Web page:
Throughout dinner, we caught each other up on home stuff and rehab stuff which was interesting. I enjoyed hearing about his new friends and some of the things he wanted to try and work on while there. I did notice though he came home with slight tremors that have me slightly concerned and just have recently showed up. The severity of them come and go, which really bugs me. I was so concerned that even with the smaller and quieter patrons there....maybe it was really upsetting him to be there. He said he was fine, but I just didn't believe him. He was nervous, but he told me he had the tremors since he has been there at the Rehab program. I do know they placed him on another medication just for nightmares and rearranged his others. We are hoping that this nervous tremble in his hands are just side effects from these changes. I also noticed the jumping of his legs, like constantly. At times during dinner, the nervous up and down jumping was making the table shake slightly. Not really sure what that was, but maybe it was a coping mechanism for the extreme nervousness he was experiencing? Or maybe it was just the side effects of the meds he was on. I worry a little because the nightmares have returned with severity, but I am sure its because he is having to face all of the hidden stuff once more.
We went to a couple of craft stores in search of the "dying art" of model car kits for him. Volunteer services at the VA didn't have very much and this keeps my husband busy. I also read somewhere that such items were really good for TBI sufferers. We really couldn't afford the two that we bought, but if its good for him then it's worth cutting back on something else. There with the crowds, coupled with the fact of not finding what he was looking for....the PTSD beast reared his ugly head a few times. I will say though, after his "moments"....he looked at me and said " I'm trying...I really am.". I wasn't really shocked because I had been mentally awaiting the beast with my numbing armor on, but was overly surprised that he noticed himself which is something he hasn't really fully admitted in the past. I also suddenly didn't feel angry or hurt...but felt more sorry for him. I knew he was trying, and really hard.....but I think no matter how hard they try, PTSD will always be there overcoming even their best efforts.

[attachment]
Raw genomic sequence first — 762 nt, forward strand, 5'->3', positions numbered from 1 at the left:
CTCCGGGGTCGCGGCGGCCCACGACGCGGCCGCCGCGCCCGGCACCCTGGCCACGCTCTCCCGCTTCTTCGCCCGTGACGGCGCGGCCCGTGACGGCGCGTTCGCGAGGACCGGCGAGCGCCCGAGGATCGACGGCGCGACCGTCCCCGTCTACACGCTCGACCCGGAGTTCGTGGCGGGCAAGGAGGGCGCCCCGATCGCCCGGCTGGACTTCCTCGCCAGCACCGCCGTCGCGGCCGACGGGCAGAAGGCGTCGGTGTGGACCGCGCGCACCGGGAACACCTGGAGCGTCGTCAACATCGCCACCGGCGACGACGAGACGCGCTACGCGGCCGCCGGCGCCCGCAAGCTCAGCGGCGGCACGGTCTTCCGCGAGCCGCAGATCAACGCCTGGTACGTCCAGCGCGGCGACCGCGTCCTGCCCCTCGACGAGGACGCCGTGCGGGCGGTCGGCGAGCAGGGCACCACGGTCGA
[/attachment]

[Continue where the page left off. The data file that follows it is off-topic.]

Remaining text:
So during the evening, we just chit chatted and a few things came up. One of those was his "adrenaline" rushes in the forms of cheating, having emotional affairs, and drinking vs finding new outlets he is learning for finding the same thing in such activities like the kayaking . I am not sure how we came across the sore subjects but I felt during this "open and honest" time, I needed some answers to questions that have literally been eating me inside out.
My husband revealed that he never slept with this other woman he had been talking back and forth to recently and nothing was ever said of anything more than friendship. It wasn't that he needed her, or even that he wanted her...he just said it wasn't him at all. It was like another person doing it, and he wasn't aware of it. He told me he thought that maybe he was simply punishing himself but is learning through therapy its not only hurting him, but me. Not sure what to believe on that since infidelity was a HUGE issue when he came home. I will have to chew on that some more I think. Surprising enough, I never really concerned myself with the drinking (as in it to the point of being an alcoholic) or the possibility of using drugs because I can't even get him to take Tylenol for a headache or seen him drink more than one beer or so. Now he had a few times where he came home three sheets to the wind, so I asked him about it. Did you ever drink more than you let on other than the times you came home stinking drunk? "yes, and more than what you thought....I just hid it very well.". I was kind of taken back.....I mean, here I am thinking I know everything about my husband and somehow missed all the drinking and the hiding it? Had my husband become an accomplished liar after war? Or did I just subconsciously ignore the signs?